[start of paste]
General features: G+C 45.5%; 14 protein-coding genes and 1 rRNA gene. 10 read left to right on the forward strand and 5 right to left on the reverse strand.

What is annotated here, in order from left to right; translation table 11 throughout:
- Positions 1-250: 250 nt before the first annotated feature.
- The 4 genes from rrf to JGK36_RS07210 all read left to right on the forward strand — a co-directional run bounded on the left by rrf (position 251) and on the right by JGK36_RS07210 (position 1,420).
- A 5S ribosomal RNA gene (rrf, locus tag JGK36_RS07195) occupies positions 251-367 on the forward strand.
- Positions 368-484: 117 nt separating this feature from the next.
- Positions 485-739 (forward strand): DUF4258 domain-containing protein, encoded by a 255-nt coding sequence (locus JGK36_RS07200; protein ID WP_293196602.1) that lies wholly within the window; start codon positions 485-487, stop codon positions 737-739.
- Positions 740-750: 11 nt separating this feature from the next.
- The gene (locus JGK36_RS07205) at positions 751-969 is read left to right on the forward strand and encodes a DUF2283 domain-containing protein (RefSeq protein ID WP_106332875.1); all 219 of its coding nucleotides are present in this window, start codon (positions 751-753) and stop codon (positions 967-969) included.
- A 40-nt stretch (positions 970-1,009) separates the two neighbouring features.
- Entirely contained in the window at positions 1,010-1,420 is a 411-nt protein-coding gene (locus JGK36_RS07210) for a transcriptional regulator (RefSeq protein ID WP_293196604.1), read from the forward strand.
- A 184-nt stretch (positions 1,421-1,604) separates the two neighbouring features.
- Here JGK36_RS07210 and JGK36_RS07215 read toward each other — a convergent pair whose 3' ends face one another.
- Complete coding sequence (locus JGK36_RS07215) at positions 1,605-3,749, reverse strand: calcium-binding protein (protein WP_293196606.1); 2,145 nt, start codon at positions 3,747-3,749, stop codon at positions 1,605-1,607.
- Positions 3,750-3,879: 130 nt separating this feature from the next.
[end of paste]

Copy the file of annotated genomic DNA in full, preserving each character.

General features: G+C 45.5%; 14 protein-coding genes and 1 rRNA gene. 10 read left to right on the forward strand and 5 right to left on the reverse strand.

What is annotated here, in order from left to right; translation table 11 throughout:
- Positions 1-250: 250 nt before the first annotated feature.
- The 4 genes from rrf to JGK36_RS07210 all read left to right on the forward strand — a co-directional run bounded on the left by rrf (position 251) and on the right by JGK36_RS07210 (position 1,420).
- A 5S ribosomal RNA gene (rrf, locus tag JGK36_RS07195) occupies positions 251-367 on the forward strand.
- Positions 368-484: 117 nt separating this feature from the next.
- Positions 485-739 (forward strand): DUF4258 domain-containing protein, encoded by a 255-nt coding sequence (locus JGK36_RS07200; protein ID WP_293196602.1) that lies wholly within the window; start codon positions 485-487, stop codon positions 737-739.
- Positions 740-750: 11 nt separating this feature from the next.
- The gene (locus JGK36_RS07205) at positions 751-969 is read left to right on the forward strand and encodes a DUF2283 domain-containing protein (RefSeq protein ID WP_106332875.1); all 219 of its coding nucleotides are present in this window, start codon (positions 751-753) and stop codon (positions 967-969) included.
- A 40-nt stretch (positions 970-1,009) separates the two neighbouring features.
- Entirely contained in the window at positions 1,010-1,420 is a 411-nt protein-coding gene (locus JGK36_RS07210) for a transcriptional regulator (RefSeq protein ID WP_293196604.1), read from the forward strand.
- A 184-nt stretch (positions 1,421-1,604) separates the two neighbouring features.
- Here JGK36_RS07210 and JGK36_RS07215 read toward each other — a convergent pair whose 3' ends face one another.
- Complete coding sequence (locus JGK36_RS07215) at positions 1,605-3,749, reverse strand: calcium-binding protein (protein WP_293196606.1); 2,145 nt, start codon at positions 3,747-3,749, stop codon at positions 1,605-1,607.
- Positions 3,750-3,879: 130 nt separating this feature from the next.